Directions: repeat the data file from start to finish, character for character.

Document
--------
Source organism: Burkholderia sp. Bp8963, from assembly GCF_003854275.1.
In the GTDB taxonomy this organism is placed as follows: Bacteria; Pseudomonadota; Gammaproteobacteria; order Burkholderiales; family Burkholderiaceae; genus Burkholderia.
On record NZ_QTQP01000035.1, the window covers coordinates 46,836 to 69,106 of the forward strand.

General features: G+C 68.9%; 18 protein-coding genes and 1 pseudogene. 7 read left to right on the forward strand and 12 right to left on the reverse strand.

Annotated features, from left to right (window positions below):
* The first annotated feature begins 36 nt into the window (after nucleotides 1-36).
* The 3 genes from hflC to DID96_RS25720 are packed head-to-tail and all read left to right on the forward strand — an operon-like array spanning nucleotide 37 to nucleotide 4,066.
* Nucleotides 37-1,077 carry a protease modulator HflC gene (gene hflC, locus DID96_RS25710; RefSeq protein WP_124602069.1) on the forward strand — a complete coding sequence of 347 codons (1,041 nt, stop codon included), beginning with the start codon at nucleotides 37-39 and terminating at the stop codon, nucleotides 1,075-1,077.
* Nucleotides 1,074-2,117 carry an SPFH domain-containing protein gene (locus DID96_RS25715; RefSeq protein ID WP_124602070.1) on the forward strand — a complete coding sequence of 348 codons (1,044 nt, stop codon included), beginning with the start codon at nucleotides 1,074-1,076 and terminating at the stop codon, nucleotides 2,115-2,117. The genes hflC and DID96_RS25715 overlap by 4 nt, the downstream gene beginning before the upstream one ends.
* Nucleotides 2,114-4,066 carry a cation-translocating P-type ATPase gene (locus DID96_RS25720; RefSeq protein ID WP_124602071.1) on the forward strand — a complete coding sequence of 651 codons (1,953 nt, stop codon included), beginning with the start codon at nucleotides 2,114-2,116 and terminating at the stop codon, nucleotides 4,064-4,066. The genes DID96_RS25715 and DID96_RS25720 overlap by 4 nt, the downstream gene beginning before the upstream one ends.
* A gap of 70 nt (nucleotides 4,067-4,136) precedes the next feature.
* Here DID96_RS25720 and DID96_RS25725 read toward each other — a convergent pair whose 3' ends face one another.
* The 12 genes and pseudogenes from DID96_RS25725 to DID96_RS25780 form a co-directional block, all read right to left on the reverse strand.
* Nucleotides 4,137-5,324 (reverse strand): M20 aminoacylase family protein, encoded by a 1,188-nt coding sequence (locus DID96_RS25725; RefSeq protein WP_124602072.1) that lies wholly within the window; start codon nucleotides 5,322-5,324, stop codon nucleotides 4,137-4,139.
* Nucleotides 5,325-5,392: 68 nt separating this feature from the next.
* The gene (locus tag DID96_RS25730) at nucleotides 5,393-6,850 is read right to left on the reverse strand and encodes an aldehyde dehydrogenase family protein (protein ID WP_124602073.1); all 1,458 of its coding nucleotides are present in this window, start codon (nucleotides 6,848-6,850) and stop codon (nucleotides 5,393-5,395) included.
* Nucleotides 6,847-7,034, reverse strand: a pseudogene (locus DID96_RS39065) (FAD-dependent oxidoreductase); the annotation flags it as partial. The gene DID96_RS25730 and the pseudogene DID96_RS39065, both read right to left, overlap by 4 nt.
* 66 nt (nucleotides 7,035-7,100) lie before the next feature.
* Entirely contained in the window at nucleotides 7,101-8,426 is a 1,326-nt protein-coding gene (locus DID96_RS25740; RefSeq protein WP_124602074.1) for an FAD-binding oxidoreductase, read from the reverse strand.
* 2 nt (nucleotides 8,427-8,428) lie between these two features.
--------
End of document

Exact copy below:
Source organism: Burkholderia sp. Bp8963, from assembly GCF_003854275.1.
In the GTDB taxonomy this organism is placed as follows: Bacteria; Pseudomonadota; Gammaproteobacteria; order Burkholderiales; family Burkholderiaceae; genus Burkholderia.
On record NZ_QTQP01000035.1, the window covers coordinates 46,836 to 69,106 of the forward strand.

General features: G+C 68.9%; 18 protein-coding genes and 1 pseudogene. 7 read left to right on the forward strand and 12 right to left on the reverse strand.

Annotated features, from left to right (window positions below):
* The first annotated feature begins 36 nt into the window (after nucleotides 1-36).
* The 3 genes from hflC to DID96_RS25720 are packed head-to-tail and all read left to right on the forward strand — an operon-like array spanning nucleotide 37 to nucleotide 4,066.
* Nucleotides 37-1,077 carry a protease modulator HflC gene (gene hflC, locus DID96_RS25710; RefSeq protein WP_124602069.1) on the forward strand — a complete coding sequence of 347 codons (1,041 nt, stop codon included), beginning with the start codon at nucleotides 37-39 and terminating at the stop codon, nucleotides 1,075-1,077.
* Nucleotides 1,074-2,117 carry an SPFH domain-containing protein gene (locus DID96_RS25715; RefSeq protein ID WP_124602070.1) on the forward strand — a complete coding sequence of 348 codons (1,044 nt, stop codon included), beginning with the start codon at nucleotides 1,074-1,076 and terminating at the stop codon, nucleotides 2,115-2,117. The genes hflC and DID96_RS25715 overlap by 4 nt, the downstream gene beginning before the upstream one ends.
* Nucleotides 2,114-4,066 carry a cation-translocating P-type ATPase gene (locus DID96_RS25720; RefSeq protein ID WP_124602071.1) on the forward strand — a complete coding sequence of 651 codons (1,953 nt, stop codon included), beginning with the start codon at nucleotides 2,114-2,116 and terminating at the stop codon, nucleotides 4,064-4,066. The genes DID96_RS25715 and DID96_RS25720 overlap by 4 nt, the downstream gene beginning before the upstream one ends.
* A gap of 70 nt (nucleotides 4,067-4,136) precedes the next feature.
* Here DID96_RS25720 and DID96_RS25725 read toward each other — a convergent pair whose 3' ends face one another.
* The 12 genes and pseudogenes from DID96_RS25725 to DID96_RS25780 form a co-directional block, all read right to left on the reverse strand.
* Nucleotides 4,137-5,324 (reverse strand): M20 aminoacylase family protein, encoded by a 1,188-nt coding sequence (locus DID96_RS25725; RefSeq protein WP_124602072.1) that lies wholly within the window; start codon nucleotides 5,322-5,324, stop codon nucleotides 4,137-4,139.
* Nucleotides 5,325-5,392: 68 nt separating this feature from the next.
* The gene (locus tag DID96_RS25730) at nucleotides 5,393-6,850 is read right to left on the reverse strand and encodes an aldehyde dehydrogenase family protein (protein ID WP_124602073.1); all 1,458 of its coding nucleotides are present in this window, start codon (nucleotides 6,848-6,850) and stop codon (nucleotides 5,393-5,395) included.
* Nucleotides 6,847-7,034, reverse strand: a pseudogene (locus DID96_RS39065) (FAD-dependent oxidoreductase); the annotation flags it as partial. The gene DID96_RS25730 and the pseudogene DID96_RS39065, both read right to left, overlap by 4 nt.
* 66 nt (nucleotides 7,035-7,100) lie before the next feature.
* Entirely contained in the window at nucleotides 7,101-8,426 is a 1,326-nt protein-coding gene (locus DID96_RS25740; RefSeq protein WP_124602074.1) for an FAD-binding oxidoreductase, read from the reverse strand.
* 2 nt (nucleotides 8,427-8,428) lie between these two features.